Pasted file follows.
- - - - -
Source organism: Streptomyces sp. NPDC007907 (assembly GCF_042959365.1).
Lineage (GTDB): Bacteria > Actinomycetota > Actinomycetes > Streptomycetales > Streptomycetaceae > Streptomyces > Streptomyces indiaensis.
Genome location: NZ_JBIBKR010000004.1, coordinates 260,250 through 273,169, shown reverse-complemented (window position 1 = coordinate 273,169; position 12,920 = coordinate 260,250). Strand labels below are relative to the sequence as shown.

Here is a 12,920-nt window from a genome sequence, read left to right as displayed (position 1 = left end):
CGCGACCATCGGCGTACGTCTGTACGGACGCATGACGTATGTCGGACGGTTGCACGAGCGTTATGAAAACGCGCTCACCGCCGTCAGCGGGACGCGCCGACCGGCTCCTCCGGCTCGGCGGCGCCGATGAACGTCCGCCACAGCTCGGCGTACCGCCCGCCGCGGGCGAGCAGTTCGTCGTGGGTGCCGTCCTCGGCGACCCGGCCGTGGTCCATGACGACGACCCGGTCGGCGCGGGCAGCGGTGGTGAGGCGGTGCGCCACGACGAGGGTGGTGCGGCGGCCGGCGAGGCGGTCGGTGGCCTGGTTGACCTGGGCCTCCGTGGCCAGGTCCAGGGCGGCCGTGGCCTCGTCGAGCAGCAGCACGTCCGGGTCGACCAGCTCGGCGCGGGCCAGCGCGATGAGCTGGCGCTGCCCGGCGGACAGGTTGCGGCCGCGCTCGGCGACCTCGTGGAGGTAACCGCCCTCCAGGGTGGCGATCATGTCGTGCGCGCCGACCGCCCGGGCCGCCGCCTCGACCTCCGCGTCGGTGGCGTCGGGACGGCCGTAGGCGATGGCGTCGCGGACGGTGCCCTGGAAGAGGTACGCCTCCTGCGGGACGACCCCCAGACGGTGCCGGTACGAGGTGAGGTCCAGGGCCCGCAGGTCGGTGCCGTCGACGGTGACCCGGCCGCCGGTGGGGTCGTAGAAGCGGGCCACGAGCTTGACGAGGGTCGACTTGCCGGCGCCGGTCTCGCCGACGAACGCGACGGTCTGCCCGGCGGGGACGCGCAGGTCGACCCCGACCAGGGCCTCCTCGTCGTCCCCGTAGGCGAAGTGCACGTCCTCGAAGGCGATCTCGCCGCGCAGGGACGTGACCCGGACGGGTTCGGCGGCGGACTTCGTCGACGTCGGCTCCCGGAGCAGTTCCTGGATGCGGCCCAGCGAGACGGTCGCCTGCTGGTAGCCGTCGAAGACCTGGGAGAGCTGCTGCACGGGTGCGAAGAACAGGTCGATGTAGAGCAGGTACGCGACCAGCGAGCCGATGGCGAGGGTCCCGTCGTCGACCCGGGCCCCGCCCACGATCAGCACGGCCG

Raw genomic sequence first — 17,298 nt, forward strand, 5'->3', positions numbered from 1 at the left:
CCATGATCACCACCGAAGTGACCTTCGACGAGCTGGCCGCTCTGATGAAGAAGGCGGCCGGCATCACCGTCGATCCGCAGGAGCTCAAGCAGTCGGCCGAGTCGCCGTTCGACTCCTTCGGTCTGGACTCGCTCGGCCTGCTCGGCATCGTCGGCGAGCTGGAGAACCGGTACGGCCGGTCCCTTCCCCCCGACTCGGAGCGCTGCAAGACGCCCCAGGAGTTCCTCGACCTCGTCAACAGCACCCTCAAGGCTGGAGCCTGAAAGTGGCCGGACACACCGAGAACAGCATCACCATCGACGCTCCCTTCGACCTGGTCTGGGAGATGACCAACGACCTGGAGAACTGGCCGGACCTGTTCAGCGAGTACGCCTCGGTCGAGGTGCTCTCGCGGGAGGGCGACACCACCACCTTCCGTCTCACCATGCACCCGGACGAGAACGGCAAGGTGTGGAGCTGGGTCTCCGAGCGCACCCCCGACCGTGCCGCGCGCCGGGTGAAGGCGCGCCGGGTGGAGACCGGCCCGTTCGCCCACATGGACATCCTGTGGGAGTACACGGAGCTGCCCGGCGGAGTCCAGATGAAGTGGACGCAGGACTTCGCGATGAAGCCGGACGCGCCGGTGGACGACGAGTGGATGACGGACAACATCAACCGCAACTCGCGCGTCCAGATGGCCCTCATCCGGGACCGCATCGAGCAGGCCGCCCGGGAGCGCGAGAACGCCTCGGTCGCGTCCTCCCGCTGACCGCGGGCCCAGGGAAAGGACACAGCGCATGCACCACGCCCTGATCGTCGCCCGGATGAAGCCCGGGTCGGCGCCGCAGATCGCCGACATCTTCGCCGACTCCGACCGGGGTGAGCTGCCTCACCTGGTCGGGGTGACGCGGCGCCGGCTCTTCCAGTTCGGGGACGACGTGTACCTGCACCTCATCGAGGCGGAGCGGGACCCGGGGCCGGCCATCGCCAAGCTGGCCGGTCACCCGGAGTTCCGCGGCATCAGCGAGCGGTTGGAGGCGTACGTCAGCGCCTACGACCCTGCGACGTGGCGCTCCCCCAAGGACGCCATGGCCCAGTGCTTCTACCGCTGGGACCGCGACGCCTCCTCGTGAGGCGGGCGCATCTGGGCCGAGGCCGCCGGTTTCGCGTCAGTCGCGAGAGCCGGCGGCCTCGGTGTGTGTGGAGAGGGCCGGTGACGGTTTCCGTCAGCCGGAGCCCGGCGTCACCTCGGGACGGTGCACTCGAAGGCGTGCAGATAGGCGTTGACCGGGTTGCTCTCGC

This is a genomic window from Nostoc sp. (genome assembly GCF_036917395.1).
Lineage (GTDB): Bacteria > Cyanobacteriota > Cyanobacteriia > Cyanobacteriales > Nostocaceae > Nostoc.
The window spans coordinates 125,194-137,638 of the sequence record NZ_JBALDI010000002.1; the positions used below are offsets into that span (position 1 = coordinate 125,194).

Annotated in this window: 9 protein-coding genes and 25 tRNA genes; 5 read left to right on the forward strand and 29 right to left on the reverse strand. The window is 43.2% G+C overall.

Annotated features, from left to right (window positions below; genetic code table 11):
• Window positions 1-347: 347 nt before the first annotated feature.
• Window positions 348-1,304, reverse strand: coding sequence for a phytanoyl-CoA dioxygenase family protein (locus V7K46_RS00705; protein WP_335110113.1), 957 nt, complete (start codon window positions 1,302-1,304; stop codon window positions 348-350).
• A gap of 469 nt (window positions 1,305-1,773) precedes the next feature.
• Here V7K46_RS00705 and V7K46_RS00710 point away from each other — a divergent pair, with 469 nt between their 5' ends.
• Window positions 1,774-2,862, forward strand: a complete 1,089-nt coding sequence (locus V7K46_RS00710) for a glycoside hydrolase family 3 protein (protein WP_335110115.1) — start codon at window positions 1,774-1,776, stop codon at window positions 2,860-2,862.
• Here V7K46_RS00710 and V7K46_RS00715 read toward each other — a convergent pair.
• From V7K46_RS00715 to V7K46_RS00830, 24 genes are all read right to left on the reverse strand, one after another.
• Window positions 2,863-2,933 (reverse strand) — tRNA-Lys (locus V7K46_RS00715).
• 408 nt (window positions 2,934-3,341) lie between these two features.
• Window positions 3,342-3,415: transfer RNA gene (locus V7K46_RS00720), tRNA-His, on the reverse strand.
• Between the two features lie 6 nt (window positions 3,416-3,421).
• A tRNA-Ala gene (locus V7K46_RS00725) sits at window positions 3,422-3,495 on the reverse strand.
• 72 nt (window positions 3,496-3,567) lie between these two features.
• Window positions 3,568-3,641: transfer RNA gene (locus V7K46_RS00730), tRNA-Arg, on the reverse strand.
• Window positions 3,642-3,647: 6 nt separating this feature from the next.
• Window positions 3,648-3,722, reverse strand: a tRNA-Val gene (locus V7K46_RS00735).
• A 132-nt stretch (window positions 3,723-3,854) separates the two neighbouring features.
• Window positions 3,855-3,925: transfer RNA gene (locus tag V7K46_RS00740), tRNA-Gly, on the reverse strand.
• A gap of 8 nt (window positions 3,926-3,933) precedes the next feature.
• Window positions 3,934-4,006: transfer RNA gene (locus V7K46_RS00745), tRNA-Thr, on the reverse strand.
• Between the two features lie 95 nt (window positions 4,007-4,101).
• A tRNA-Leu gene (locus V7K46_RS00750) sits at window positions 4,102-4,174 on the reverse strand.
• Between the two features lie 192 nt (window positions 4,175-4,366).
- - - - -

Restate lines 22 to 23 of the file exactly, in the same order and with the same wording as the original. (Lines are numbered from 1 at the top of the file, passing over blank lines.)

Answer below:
• Window positions 3,342-3,415: transfer RNA gene (locus V7K46_RS00720), tRNA-His, on the reverse strand.
• Between the two features lie 6 nt (window positions 3,416-3,421).